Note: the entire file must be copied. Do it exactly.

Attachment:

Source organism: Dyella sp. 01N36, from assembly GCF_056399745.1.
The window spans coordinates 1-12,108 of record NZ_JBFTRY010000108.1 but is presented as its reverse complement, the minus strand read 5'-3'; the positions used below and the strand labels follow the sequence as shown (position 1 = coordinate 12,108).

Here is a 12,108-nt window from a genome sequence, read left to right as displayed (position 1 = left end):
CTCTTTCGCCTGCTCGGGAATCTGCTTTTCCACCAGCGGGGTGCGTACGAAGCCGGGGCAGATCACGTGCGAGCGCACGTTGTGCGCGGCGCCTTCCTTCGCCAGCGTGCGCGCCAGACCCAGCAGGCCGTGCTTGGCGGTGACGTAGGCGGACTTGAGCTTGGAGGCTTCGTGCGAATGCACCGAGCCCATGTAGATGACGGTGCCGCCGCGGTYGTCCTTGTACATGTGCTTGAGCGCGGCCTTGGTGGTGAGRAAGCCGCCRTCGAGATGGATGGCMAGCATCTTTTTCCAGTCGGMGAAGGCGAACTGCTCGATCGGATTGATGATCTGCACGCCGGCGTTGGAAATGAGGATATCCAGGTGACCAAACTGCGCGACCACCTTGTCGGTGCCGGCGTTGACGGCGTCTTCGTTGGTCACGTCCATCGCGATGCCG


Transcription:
Source organism: Dyella sp. 01N36, from assembly GCF_056399745.1.
The window spans coordinates 1-12,108 of record NZ_JBFTRY010000108.1 but is presented as its reverse complement, the minus strand read 5'-3'; the positions used below and the strand labels follow the sequence as shown (position 1 = coordinate 12,108).

Here is a 12,108-nt window from a genome sequence, read left to right as displayed (position 1 = left end):
CTCTTTCGCCTGCTCGGGAATCTGCTTTTCCACCAGCGGGGTGCGTACGAAGCCGGGGCAGATCACGTGCGAGCGCACGTTGTGCGCGGCGCCTTCCTTCGCCAGCGTGCGCGCCAGACCCAGCAGGCCGTGCTTGGCGGTGACGTAGGCGGACTTGAGCTTGGAGGCTTCGTGCGAATGCACCGAGCCCATGTAGATGACGGTGCCGCCGCGGTYGTCCTTGTACATGTGCTTGAGCGCGGCCTTGGTGGTGAGRAAGCCGCCRTCGAGATGGATGGCMAGCATCTTTTTCCAGTCGGMGAAGGCGAACTGCTCGATCGGATTGATGATCTGCACGCCGGCGTTGGAAATGAGGATATCCAGGTGACCAAACTGCGCGACCACCTTGTCGGTGCCGGCGTTGACGGCGTCTTCGTTGGTCACGTCCATCGCGATGCCG